‘Drunkorexia.’ It’s a silly term that was originally coined to describe the behaviour of skinny celebrities who appear to survive on nothing but booze. However, such behaviour is not contained within Holywood. The word is now used to describe someone using the same methods as anorexia or bulimia – restricting food intake to reserve calories for alcohol and binge drinking.
Unsurprisingly, this is most common at college – but though the behaviour may start here, it doesn’t necessarily end with graduation. Certainly, it was a tactic I used at university and beyond – not just because of the calories, but to save money and because you get drunk quicker on an empty stomach. If you’re prone to anxiety and perfectionism, alcohol also helps to switch off the internal demands.
But whilst it might look like a perfect solution, all the alcohol sets you up for many more health problems – as if an ED on its own wasn’t enough. Writing in this month’s Company, Dr Mary Sturgar comments,
the emotional need met by maintaining status within a social group encourages women to diet together, or drink together. But, if you’re starving yourself all day then downing six glasses of wine so that you can keep up with your friends and try to keep your weight down, health-wise, it’s going to catch up with you.
Of course the consequences aren’t just physical. It affects your relationships, your behaviour and your emotional health. Veering constantly from the highs of drunkenness and starvation to the lows of hangover and hunger does not a balanced person make. Yet it isn’t just a problem for those who imbibe vast quantities of booze.
Rhena Branch, a cognitive behavioural therapist, makes this observation:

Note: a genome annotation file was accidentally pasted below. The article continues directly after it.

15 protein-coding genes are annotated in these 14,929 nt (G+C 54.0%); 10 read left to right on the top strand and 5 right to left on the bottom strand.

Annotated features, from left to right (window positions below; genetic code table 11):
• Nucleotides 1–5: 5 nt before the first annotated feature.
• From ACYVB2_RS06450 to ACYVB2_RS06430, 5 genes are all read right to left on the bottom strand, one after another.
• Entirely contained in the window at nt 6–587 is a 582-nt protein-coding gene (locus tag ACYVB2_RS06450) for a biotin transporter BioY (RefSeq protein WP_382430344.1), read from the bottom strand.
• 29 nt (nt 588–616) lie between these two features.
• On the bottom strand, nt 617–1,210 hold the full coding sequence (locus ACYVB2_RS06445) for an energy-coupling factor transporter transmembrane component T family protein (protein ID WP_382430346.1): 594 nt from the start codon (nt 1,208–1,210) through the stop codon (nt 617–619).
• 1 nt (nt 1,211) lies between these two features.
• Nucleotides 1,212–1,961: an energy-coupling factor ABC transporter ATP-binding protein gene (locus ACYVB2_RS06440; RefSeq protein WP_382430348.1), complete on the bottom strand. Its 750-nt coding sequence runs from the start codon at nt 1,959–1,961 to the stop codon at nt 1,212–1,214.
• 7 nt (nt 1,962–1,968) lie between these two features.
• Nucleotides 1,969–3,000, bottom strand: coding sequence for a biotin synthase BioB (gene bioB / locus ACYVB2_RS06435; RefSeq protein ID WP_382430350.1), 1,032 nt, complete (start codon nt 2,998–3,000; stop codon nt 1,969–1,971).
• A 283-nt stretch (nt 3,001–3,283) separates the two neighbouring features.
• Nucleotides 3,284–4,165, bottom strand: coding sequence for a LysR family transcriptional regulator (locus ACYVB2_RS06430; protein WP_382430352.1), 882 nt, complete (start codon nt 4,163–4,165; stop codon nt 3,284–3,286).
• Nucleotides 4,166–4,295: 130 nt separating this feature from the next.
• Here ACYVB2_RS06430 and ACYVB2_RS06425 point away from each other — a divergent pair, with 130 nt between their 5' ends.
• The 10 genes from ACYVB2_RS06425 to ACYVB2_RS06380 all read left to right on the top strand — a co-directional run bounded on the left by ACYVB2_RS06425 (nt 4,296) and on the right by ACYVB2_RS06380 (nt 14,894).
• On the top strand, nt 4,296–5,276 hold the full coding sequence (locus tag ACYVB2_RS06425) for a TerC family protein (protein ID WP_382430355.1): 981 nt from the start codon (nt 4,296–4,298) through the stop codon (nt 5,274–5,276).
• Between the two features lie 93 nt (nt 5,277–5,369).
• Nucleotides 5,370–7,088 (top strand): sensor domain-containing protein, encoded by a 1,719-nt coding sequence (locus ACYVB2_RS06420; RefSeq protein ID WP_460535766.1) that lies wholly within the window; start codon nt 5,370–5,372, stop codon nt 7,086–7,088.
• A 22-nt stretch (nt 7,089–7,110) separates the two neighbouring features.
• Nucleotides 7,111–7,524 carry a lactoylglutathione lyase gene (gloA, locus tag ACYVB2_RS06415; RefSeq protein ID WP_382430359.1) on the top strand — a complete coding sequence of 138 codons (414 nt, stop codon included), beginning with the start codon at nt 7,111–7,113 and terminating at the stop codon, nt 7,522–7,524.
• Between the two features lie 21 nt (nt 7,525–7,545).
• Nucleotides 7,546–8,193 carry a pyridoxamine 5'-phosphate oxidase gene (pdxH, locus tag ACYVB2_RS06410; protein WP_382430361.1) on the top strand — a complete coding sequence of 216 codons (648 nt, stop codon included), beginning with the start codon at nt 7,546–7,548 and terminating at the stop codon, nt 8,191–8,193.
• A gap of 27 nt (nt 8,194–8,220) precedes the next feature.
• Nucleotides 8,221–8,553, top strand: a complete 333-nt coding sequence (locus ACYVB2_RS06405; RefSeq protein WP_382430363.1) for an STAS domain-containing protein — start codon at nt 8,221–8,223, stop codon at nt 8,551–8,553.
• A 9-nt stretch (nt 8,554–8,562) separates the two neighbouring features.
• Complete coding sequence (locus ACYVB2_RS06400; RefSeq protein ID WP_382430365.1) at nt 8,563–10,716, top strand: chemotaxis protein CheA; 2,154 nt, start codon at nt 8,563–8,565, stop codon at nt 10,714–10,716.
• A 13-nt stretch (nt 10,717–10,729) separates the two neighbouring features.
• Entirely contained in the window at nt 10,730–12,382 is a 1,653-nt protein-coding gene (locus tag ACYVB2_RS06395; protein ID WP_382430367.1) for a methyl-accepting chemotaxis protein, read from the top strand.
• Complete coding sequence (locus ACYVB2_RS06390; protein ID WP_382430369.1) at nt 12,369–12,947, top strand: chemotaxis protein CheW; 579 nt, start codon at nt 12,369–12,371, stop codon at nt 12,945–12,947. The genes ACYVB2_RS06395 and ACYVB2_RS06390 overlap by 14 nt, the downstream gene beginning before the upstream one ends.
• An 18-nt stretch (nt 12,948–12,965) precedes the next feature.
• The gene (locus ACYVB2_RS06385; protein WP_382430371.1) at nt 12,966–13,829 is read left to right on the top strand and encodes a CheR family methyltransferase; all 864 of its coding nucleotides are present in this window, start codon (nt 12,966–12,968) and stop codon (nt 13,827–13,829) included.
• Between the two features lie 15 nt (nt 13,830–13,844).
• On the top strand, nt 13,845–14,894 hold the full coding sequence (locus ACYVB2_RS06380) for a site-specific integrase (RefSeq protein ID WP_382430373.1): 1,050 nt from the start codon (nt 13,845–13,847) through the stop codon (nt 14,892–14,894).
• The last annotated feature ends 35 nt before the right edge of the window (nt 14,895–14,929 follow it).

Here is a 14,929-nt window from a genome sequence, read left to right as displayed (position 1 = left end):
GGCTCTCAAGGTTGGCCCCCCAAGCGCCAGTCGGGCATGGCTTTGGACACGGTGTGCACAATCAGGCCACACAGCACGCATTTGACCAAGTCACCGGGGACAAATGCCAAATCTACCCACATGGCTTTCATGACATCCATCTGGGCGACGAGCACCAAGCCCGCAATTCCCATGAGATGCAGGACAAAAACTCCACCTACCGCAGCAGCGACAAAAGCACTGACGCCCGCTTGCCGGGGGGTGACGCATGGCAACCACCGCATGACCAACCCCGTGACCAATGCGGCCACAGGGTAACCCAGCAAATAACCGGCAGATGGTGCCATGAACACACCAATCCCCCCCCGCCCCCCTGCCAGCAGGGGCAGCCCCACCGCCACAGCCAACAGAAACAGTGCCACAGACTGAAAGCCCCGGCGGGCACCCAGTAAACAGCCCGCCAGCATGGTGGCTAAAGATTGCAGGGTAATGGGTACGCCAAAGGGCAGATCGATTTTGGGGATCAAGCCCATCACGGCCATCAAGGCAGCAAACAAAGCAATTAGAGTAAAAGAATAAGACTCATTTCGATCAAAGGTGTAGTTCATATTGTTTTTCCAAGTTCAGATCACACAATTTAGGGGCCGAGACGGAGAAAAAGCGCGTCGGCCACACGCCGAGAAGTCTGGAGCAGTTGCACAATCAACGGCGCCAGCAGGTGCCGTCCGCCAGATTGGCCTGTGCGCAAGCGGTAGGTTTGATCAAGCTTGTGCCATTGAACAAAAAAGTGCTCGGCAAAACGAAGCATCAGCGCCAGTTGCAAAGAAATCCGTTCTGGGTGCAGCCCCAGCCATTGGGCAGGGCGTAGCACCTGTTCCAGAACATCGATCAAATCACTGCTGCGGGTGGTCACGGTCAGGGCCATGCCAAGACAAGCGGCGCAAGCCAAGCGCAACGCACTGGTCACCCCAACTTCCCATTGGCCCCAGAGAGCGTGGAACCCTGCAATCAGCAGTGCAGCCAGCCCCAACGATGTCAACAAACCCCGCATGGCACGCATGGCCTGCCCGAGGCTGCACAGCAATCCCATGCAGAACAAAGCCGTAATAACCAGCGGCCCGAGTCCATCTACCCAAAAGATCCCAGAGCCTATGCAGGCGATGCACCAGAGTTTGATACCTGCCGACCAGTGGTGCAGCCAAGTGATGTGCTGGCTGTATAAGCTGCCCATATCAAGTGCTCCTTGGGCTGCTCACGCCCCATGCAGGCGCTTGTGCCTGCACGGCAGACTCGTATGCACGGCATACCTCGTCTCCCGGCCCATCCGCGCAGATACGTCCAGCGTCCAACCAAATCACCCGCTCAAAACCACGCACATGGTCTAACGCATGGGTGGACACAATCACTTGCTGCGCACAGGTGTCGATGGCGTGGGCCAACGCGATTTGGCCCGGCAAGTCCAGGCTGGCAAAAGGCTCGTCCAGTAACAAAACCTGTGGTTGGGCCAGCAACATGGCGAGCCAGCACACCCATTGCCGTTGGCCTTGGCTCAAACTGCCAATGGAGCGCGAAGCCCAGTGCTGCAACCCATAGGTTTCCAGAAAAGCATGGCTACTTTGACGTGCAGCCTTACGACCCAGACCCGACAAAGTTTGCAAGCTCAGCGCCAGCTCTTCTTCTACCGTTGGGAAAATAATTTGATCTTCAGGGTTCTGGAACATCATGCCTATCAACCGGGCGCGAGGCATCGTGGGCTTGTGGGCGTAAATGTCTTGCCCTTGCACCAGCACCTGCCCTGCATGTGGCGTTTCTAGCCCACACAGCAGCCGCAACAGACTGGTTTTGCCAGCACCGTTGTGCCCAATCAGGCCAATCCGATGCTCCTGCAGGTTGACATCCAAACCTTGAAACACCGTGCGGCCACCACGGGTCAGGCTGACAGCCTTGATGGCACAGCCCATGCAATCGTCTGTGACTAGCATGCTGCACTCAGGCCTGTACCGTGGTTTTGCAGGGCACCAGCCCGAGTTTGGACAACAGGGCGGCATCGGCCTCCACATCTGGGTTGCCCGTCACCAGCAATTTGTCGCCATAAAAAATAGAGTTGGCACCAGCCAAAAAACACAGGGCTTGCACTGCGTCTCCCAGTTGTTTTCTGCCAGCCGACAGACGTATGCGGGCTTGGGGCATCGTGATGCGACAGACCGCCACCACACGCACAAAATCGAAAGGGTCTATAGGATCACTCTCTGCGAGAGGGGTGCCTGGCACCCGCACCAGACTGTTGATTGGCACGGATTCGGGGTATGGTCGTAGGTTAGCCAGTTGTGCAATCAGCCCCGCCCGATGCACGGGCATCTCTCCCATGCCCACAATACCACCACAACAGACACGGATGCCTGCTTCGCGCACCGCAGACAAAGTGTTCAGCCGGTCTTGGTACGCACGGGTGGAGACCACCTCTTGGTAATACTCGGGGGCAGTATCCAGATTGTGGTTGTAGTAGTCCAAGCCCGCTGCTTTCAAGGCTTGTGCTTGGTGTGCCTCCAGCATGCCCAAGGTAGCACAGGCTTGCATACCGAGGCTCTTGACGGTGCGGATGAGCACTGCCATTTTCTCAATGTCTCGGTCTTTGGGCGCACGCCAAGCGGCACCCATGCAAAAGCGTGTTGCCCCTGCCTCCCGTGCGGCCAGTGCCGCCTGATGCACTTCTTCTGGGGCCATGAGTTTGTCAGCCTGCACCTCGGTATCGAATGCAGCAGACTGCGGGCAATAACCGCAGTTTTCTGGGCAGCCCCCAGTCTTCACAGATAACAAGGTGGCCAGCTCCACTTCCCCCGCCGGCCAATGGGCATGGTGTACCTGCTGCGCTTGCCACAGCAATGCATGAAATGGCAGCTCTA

I think the problem is more widespread at a subclinical level – such as the young woman at university who drinks neat vodka because it has fewer calories, on top of not eating much and taking antidepressants prescribed for an eating disorder. The quantities drunk may be quite low, but, in the context of being underweight and underfed, are extremely harmful. Even a so-called normal woman, the one saving up calories or points so she can drink, is still a messy binge scenario.
Of course ‘cross-addictions’ and eating disorders are nothing new. Research from Columbia University suggests that people with eating disorders are five times more likely to be substance abusers, while substance abusers are 11 times more likely to have eating disorders. It noted that eating disorders and substance abuse have several significant characteristics in common: brain chemistry, family history, stress triggers and the prevalence of affected people also suffering from low self-esteem, depression, anxiety or a history of abuse. This is reinforced by social pressures to be skinny and to binge-drink.
In the world’s eyes, it’s okay to be blind drunk, but it’s not okay to be fat.